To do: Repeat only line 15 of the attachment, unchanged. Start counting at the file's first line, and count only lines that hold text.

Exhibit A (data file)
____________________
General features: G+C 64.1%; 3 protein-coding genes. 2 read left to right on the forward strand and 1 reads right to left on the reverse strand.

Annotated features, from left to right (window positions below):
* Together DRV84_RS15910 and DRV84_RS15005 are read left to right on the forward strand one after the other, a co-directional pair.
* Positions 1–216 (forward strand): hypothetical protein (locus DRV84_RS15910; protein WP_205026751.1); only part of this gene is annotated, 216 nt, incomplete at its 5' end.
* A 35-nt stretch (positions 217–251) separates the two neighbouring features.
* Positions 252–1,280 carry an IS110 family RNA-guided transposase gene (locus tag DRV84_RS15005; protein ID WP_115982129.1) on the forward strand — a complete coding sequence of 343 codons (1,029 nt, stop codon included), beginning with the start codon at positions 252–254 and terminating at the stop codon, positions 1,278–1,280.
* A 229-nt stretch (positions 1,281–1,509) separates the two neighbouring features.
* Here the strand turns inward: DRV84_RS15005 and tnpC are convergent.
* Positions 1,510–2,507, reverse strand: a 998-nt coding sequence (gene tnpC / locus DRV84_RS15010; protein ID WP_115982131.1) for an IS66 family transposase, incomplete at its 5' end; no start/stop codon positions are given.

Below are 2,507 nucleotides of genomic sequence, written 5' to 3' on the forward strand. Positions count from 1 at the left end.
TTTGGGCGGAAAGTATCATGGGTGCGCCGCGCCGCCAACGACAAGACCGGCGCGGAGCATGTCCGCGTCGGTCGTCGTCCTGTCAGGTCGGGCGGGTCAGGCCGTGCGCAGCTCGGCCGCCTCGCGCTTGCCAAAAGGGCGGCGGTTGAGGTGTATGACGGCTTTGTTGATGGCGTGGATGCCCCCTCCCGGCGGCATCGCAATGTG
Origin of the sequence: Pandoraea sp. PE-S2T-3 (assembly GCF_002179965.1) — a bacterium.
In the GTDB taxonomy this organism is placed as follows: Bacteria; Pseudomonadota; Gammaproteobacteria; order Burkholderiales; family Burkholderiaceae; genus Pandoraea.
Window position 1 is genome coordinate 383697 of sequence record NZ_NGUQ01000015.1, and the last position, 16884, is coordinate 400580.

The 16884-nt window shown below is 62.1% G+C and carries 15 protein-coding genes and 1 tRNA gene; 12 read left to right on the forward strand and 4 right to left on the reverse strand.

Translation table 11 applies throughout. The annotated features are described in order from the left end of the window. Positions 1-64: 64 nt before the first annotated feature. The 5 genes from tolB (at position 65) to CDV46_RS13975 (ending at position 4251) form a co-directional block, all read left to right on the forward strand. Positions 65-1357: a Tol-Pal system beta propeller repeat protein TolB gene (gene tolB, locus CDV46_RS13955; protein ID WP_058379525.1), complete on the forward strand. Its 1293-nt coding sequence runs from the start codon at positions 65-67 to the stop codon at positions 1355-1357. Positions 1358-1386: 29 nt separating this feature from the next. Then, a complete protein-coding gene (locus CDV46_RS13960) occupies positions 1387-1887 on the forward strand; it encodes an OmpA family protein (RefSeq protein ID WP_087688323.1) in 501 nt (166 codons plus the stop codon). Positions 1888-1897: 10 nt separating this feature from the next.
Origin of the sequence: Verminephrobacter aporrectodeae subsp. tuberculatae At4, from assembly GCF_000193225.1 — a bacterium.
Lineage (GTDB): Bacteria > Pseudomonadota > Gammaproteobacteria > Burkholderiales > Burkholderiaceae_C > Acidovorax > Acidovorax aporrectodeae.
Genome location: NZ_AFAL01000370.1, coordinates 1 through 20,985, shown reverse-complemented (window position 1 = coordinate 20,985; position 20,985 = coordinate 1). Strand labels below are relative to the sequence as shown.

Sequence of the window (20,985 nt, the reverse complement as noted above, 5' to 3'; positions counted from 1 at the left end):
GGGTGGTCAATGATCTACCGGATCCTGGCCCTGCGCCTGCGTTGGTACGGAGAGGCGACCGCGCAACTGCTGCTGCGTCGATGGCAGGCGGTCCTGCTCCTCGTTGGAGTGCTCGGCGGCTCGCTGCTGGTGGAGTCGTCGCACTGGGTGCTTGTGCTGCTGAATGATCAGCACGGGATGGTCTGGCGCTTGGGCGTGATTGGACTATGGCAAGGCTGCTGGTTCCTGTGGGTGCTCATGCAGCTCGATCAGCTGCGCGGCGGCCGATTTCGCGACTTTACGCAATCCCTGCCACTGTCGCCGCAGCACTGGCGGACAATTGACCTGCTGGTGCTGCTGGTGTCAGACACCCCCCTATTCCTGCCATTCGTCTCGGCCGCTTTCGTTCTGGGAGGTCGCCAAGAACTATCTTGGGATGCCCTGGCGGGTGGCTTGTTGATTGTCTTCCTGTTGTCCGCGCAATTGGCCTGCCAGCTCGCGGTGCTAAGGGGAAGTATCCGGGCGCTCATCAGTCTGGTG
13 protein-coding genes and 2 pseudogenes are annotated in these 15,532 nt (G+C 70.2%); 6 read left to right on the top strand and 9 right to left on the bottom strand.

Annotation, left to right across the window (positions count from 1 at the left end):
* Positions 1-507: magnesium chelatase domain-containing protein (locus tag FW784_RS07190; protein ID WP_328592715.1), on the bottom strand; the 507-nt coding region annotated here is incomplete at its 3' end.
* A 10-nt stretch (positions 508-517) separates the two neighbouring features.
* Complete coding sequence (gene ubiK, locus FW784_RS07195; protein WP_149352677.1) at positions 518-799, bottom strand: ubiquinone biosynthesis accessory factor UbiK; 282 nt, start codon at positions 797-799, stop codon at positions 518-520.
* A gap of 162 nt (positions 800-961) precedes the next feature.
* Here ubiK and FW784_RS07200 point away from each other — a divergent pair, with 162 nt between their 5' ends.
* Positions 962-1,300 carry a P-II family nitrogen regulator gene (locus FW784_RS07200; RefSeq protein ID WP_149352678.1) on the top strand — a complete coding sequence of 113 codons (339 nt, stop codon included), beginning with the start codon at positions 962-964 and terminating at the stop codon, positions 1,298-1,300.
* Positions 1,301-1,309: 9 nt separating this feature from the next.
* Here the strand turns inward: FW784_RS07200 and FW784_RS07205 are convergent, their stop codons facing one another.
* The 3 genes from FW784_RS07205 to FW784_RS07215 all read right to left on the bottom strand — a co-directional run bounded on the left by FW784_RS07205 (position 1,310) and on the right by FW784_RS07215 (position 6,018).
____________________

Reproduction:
The 16884-nt window shown below is 62.1% G+C and carries 15 protein-coding genes and 1 tRNA gene; 12 read left to right on the forward strand and 4 right to left on the reverse strand.